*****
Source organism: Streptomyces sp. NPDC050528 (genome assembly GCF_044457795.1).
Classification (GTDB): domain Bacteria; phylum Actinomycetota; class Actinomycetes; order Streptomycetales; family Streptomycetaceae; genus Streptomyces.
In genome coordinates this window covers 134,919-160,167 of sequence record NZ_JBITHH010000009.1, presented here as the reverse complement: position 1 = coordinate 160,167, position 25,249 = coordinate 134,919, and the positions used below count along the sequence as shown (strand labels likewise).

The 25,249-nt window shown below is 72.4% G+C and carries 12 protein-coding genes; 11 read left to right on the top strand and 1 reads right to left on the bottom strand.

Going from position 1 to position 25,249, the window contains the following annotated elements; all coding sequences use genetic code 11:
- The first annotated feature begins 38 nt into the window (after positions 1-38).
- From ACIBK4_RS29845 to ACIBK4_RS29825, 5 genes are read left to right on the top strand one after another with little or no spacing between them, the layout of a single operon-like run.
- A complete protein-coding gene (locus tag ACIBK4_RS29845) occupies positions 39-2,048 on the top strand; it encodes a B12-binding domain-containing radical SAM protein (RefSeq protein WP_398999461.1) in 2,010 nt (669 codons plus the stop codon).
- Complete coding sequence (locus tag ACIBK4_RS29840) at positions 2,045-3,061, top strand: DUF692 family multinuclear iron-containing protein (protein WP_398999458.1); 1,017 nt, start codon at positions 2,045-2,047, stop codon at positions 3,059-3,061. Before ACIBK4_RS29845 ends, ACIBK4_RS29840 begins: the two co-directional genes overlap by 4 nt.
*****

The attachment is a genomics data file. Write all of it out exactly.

Source organism: Streptomyces sp. NPDC050528 (genome assembly GCF_044457795.1).
Classification (GTDB): domain Bacteria; phylum Actinomycetota; class Actinomycetes; order Streptomycetales; family Streptomycetaceae; genus Streptomyces.
In genome coordinates this window covers 134,919-160,167 of sequence record NZ_JBITHH010000009.1, presented here as the reverse complement: position 1 = coordinate 160,167, position 25,249 = coordinate 134,919, and the positions used below count along the sequence as shown (strand labels likewise).

The 25,249-nt window shown below is 72.4% G+C and carries 12 protein-coding genes; 11 read left to right on the top strand and 1 reads right to left on the bottom strand.

Going from position 1 to position 25,249, the window contains the following annotated elements; all coding sequences use genetic code 11:
- The first annotated feature begins 38 nt into the window (after positions 1-38).
- From ACIBK4_RS29845 to ACIBK4_RS29825, 5 genes are read left to right on the top strand one after another with little or no spacing between them, the layout of a single operon-like run.
- A complete protein-coding gene (locus tag ACIBK4_RS29845) occupies positions 39-2,048 on the top strand; it encodes a B12-binding domain-containing radical SAM protein (RefSeq protein WP_398999461.1) in 2,010 nt (669 codons plus the stop codon).
- Complete coding sequence (locus tag ACIBK4_RS29840) at positions 2,045-3,061, top strand: DUF692 family multinuclear iron-containing protein (protein WP_398999458.1); 1,017 nt, start codon at positions 2,045-2,047, stop codon at positions 3,059-3,061. Before ACIBK4_RS29845 ends, ACIBK4_RS29840 begins: the two co-directional genes overlap by 4 nt.